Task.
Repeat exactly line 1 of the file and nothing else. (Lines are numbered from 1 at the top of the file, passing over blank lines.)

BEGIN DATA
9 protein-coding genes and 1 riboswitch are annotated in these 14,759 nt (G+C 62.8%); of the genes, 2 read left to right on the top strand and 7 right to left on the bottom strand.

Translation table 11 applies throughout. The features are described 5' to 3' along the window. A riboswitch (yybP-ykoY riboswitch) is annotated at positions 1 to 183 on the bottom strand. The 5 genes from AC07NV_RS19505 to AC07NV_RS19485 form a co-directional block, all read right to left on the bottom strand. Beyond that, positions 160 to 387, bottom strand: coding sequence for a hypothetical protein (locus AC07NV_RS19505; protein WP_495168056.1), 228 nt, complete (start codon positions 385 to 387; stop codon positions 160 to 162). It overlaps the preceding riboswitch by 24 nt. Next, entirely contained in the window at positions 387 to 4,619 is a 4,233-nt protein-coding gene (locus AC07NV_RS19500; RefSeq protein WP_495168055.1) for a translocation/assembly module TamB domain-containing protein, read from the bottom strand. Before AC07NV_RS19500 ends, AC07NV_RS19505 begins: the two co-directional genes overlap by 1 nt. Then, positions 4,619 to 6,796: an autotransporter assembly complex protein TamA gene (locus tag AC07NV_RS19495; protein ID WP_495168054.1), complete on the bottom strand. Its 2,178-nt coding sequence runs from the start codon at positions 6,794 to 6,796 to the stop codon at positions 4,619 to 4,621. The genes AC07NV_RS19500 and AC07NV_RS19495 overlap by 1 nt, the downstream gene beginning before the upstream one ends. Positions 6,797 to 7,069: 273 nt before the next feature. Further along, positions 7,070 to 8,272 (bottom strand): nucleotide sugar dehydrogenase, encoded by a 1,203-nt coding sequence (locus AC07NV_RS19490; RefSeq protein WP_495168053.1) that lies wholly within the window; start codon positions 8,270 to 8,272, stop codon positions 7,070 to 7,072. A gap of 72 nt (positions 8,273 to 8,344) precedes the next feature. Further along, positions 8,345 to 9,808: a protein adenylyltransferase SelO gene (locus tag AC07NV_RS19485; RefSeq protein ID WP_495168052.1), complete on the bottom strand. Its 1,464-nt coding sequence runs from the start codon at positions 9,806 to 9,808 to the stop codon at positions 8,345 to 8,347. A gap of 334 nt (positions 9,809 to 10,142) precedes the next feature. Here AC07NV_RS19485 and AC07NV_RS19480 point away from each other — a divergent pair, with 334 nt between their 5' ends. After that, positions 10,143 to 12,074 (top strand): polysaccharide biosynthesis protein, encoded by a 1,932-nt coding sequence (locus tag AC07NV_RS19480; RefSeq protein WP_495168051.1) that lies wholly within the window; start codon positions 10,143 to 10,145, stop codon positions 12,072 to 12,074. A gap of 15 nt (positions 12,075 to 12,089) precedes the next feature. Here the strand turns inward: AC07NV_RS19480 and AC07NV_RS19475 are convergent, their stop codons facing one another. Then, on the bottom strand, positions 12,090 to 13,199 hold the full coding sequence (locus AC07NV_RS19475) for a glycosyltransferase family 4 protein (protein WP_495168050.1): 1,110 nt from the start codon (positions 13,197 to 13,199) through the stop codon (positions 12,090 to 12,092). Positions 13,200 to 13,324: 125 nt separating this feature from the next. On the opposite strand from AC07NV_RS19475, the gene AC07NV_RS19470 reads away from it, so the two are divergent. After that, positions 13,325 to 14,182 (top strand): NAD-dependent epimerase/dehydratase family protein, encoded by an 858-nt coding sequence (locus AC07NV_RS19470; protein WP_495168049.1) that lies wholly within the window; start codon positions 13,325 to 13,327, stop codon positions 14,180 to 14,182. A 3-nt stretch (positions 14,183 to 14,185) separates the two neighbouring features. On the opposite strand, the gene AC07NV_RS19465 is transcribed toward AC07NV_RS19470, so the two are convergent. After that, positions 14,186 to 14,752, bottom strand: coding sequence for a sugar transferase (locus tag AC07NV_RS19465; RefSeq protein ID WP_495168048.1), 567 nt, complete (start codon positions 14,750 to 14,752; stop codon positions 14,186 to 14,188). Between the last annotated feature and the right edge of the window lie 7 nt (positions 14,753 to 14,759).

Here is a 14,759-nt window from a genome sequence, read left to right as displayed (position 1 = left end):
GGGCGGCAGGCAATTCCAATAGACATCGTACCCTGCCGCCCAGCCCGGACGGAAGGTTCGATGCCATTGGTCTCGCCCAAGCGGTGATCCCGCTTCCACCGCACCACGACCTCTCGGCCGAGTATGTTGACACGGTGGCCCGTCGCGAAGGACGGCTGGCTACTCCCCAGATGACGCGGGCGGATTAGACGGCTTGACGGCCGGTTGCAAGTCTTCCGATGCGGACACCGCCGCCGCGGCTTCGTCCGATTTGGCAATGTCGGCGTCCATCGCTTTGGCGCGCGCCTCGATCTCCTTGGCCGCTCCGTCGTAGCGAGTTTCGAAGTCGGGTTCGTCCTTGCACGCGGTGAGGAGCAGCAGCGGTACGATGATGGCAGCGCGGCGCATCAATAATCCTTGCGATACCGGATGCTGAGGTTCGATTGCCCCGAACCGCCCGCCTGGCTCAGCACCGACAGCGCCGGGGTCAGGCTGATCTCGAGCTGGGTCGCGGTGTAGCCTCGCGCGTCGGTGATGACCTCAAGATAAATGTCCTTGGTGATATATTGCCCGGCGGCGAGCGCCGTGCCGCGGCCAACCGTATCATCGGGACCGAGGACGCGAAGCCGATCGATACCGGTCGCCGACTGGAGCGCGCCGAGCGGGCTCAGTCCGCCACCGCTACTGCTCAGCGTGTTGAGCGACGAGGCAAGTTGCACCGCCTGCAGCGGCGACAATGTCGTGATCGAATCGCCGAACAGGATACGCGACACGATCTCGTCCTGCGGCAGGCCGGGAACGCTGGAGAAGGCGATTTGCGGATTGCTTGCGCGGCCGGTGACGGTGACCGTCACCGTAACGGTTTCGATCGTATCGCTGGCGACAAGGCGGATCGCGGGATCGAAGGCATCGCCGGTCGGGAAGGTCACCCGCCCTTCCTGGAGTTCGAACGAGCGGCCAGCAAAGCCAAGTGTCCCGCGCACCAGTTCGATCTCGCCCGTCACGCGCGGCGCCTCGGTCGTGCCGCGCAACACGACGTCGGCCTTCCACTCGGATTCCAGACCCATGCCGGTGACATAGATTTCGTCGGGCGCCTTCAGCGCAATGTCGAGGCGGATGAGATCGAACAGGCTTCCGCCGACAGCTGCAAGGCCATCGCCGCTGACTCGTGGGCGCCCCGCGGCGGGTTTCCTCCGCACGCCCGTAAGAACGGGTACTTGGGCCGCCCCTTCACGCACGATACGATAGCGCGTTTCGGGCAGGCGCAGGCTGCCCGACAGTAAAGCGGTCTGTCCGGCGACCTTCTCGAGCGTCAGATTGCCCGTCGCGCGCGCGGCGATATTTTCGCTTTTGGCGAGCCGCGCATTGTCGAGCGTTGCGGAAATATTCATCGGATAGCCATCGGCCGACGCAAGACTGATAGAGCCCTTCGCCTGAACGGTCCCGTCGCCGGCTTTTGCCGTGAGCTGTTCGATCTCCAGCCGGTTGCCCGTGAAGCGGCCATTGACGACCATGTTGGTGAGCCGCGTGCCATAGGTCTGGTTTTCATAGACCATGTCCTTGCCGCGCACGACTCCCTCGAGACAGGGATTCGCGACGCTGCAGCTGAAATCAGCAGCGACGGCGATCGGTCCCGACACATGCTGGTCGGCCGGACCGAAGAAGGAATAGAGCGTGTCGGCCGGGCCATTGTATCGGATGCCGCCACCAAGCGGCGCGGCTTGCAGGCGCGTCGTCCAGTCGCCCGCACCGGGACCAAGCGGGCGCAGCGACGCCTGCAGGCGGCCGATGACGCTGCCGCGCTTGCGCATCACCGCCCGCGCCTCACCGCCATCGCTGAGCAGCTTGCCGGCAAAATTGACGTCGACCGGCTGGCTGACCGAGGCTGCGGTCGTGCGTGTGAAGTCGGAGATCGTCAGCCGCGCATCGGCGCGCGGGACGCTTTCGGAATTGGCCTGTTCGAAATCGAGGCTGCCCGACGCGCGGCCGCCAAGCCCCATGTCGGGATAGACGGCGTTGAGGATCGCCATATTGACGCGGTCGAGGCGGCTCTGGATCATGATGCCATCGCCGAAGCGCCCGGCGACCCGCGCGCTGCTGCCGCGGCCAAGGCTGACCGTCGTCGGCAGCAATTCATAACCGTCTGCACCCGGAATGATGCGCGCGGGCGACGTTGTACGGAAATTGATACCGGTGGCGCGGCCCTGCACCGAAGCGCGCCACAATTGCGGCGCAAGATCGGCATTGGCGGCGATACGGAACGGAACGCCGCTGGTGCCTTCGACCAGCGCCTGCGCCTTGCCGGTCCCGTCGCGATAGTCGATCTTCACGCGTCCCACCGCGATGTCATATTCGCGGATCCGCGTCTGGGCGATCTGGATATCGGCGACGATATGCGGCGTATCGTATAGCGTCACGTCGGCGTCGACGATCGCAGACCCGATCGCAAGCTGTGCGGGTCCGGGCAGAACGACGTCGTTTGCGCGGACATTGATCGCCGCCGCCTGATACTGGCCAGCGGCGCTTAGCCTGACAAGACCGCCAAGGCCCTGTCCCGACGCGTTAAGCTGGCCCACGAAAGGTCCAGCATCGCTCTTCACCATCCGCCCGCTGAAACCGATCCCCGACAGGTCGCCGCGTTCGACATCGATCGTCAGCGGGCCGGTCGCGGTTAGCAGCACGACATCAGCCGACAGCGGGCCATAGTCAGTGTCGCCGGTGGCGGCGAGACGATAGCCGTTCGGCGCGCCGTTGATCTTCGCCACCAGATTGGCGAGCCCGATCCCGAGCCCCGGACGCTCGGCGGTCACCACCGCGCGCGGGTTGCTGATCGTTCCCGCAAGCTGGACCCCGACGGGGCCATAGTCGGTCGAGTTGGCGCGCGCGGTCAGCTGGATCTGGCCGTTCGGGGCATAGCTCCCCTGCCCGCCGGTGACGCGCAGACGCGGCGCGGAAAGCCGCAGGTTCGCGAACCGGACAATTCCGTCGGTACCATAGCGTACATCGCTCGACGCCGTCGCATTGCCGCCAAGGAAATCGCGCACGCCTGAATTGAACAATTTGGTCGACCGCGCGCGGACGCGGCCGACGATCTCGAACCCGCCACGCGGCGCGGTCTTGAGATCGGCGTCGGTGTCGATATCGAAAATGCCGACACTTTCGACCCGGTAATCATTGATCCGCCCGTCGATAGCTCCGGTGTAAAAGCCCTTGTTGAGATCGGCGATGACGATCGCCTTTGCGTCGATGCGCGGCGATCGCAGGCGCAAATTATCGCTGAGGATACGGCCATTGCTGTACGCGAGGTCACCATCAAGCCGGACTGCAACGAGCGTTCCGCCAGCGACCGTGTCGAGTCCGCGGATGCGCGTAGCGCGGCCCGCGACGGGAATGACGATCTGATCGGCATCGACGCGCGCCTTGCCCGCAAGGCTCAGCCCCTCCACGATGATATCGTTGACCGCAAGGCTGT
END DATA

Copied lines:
9 protein-coding genes and 1 riboswitch are annotated in these 14,759 nt (G+C 62.8%); of the genes, 2 read left to right on the top strand and 7 right to left on the bottom strand.